Have you seen any sea turtles? If so, how big are they?
So far there have been no sea turtle sightings on this trip. Hurricane Wilma has slowed things down a bit, but as we head back out to sea and head south, our chances to see turtles may increase.
Have you seen a sea cucumber?
Though deep-sea sea cucumbers do exist, none have been spotted so far. Past missions have resulted in some being collected, so possibilities still abound.
Has anyone found any unfamiliar species?
Yes! We've collected five crustaceans, about four echinoderms, and a couple of fish that we have never collected before and with which we are currently unfamiliar.
What is the pressure at the deepest depth the submersible can go?
The submersible has a 3,000 ft. maximum dive capacity. At that depth, the pressure is 1,336.4 psi (pounds per square inch). Fortunately, the pressure inside the submersible is kept at one atmosphere, which is comparable to pressure at sea level.
What is the most interesting creature you would like to research?
This is like asking a group of people what their favorite flavor of ice cream is! Depending on who you ask and where the ship is at the time the question is posed, answers differ and change accordingly. Galatheid crabs, sharks, Lophelia coral, and "anything we find" were some answers given.
Matthew, a third grader from Randolph county, wants to know how small the sub is.
The Johnson-Sea-Link is on the "large" size of submersibles. She stands at 26.5 feet long and can safely carry four people: two (a pilot and researcher) in the fore compartment and two (one pilot and one observer/researcher) in the aft compartment. The fore compartment is a five foot diameter sphere made of five inch thick Plexiglas and the aft compartment is a cylinder made of cast aluminium. Emergency equipment onboard will keep these four people alive for five days should the sub ever need to stay under that long.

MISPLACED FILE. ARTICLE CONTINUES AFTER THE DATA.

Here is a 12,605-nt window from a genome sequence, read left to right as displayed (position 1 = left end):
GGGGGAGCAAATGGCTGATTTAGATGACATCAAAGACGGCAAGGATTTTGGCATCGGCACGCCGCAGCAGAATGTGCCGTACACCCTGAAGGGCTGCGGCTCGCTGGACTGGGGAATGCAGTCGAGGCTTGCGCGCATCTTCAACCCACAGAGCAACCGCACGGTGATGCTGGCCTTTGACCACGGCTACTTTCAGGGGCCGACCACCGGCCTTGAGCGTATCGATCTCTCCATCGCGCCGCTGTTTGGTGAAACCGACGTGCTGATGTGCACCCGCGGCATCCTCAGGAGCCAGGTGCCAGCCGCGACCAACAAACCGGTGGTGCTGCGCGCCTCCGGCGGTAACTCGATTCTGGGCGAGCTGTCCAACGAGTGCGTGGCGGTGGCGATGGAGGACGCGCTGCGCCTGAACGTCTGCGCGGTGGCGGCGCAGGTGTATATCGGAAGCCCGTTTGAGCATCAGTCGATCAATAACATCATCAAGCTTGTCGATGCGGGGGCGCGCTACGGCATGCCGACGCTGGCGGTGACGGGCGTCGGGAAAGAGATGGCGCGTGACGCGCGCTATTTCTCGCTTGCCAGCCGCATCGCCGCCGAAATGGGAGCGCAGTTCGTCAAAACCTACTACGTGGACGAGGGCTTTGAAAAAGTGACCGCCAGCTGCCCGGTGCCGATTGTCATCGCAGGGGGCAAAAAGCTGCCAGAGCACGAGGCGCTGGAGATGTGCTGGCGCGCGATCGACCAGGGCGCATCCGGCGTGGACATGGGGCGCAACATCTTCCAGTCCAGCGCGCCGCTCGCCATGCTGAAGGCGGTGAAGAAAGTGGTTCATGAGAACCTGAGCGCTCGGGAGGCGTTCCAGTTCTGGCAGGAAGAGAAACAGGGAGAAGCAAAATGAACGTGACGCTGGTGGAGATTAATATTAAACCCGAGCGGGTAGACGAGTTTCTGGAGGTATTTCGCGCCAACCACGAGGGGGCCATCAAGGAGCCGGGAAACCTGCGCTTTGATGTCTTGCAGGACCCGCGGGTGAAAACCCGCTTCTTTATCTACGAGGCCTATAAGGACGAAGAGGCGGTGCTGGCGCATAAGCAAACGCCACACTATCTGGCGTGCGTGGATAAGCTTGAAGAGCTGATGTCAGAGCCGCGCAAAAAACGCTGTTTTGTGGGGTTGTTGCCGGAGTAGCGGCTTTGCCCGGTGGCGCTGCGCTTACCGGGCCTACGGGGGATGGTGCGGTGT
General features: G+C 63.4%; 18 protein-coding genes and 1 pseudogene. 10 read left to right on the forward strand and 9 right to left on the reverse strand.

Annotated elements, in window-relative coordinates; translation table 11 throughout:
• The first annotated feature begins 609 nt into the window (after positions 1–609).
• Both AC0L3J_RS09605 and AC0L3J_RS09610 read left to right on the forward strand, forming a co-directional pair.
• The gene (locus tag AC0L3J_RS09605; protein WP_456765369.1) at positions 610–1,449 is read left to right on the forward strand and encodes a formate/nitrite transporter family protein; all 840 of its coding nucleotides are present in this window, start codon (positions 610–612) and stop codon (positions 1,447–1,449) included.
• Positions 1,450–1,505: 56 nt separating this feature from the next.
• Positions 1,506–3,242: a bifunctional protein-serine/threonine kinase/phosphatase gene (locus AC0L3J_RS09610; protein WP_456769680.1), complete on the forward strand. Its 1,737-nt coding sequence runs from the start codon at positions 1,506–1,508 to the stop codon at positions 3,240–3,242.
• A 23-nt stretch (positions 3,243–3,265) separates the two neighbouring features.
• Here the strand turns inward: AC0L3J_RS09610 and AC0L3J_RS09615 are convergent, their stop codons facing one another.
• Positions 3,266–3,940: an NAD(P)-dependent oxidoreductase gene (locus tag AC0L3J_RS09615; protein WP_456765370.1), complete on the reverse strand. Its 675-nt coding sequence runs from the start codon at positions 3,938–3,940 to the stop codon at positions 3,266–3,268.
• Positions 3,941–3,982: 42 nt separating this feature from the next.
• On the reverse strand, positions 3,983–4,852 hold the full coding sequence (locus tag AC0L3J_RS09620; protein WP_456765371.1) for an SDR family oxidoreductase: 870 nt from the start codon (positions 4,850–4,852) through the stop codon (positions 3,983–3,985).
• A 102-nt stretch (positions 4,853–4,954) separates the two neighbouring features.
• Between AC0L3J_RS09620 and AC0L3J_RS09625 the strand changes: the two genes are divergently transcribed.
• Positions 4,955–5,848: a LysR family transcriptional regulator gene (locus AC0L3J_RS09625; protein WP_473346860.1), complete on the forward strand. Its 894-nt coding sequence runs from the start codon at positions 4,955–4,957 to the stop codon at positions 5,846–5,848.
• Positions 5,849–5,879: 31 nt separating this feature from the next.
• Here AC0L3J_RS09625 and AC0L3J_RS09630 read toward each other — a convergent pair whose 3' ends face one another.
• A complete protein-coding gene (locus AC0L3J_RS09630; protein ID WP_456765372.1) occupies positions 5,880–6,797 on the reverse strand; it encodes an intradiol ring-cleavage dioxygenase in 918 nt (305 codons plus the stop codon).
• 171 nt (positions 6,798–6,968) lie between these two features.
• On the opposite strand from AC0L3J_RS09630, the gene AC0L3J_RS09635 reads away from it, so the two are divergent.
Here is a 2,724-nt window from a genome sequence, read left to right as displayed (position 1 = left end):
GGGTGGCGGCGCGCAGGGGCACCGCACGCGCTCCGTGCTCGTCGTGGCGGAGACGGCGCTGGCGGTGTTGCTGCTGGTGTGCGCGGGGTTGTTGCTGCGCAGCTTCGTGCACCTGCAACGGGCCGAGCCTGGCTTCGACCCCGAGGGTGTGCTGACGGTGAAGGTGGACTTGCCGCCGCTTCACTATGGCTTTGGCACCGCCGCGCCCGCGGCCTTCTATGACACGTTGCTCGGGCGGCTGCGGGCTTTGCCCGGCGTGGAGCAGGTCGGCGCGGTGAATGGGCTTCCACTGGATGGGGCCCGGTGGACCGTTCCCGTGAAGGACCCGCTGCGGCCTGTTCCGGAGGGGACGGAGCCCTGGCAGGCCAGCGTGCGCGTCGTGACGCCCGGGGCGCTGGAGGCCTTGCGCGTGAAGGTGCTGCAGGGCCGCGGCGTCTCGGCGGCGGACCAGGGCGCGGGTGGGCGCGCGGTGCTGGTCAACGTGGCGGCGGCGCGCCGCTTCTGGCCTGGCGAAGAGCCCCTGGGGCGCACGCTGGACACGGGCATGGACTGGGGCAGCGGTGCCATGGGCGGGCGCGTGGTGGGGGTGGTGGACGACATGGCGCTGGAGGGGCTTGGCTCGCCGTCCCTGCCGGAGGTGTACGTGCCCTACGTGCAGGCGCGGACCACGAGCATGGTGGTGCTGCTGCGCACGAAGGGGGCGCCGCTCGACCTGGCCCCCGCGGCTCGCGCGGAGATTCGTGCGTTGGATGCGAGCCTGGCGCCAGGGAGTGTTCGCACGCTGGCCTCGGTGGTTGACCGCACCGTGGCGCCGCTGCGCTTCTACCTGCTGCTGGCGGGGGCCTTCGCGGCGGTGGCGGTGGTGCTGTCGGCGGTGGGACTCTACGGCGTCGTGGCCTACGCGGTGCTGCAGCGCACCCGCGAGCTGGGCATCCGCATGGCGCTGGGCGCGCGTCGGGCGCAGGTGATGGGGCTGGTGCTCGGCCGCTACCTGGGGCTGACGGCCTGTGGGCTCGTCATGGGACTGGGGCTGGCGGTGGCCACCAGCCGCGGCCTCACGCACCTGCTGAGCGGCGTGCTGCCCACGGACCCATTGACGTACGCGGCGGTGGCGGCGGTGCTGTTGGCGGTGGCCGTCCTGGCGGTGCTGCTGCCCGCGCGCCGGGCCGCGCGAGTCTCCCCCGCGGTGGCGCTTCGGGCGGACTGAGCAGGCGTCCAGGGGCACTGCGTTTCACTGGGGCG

Trace, a fifth grader from Alaska, wants to know how deep can a submersible like the Johnson-Sea-Link
go and what it needs to go there.
Different submersibles are equipped to descend to different depths. The Johnson-Sea-Link is rated for 3,000 feet, although it has not been utilized much below 2,800 feet. The construction of the submersible itself, and its ability to withstand the intense pressure that descending to such depths puts upon it, determines how deep it can dive. Pneumatics allow the descent of the sub. Attached to the starboard and port exterior of the JSL are ballast tanks that are filled with air. The top is opened upon deployment, and the tanks fill up with water, giving the sub a higher density than the salt water, allowing it to sink. When under water, the pilots try to keep the JSL at or near neutral (density as close to that of surrounding water), so that the sub can actually hover right above the ocean floor and to increase its maneuverability. Tanks mounted on the sub can also shoot air back into these chambers as needed to increase buoyancy while moving about. Multiple thrusters aid in descent and allow for forward, backward, and lateral movement once under the water.
Mia, a third grader from Randolph county, wonders what it is like under the sea.
Wet! But seriously, the deeper you go in the ocean the darker it gets. When you reach the bottom of the ocean the only light available omes from the Xenon lights that are attached to the Johnson-Sea-Link submersible. These lights are so powerful that if turned on outside of the cooling waters of the ocean, they would explode from the heat they generate. Depending on the makeup of the ocean floor, many organisms might thrive within a coral community or the area can appear lifeless. Check previous questions to learn about temperature differences in the water column as you descend.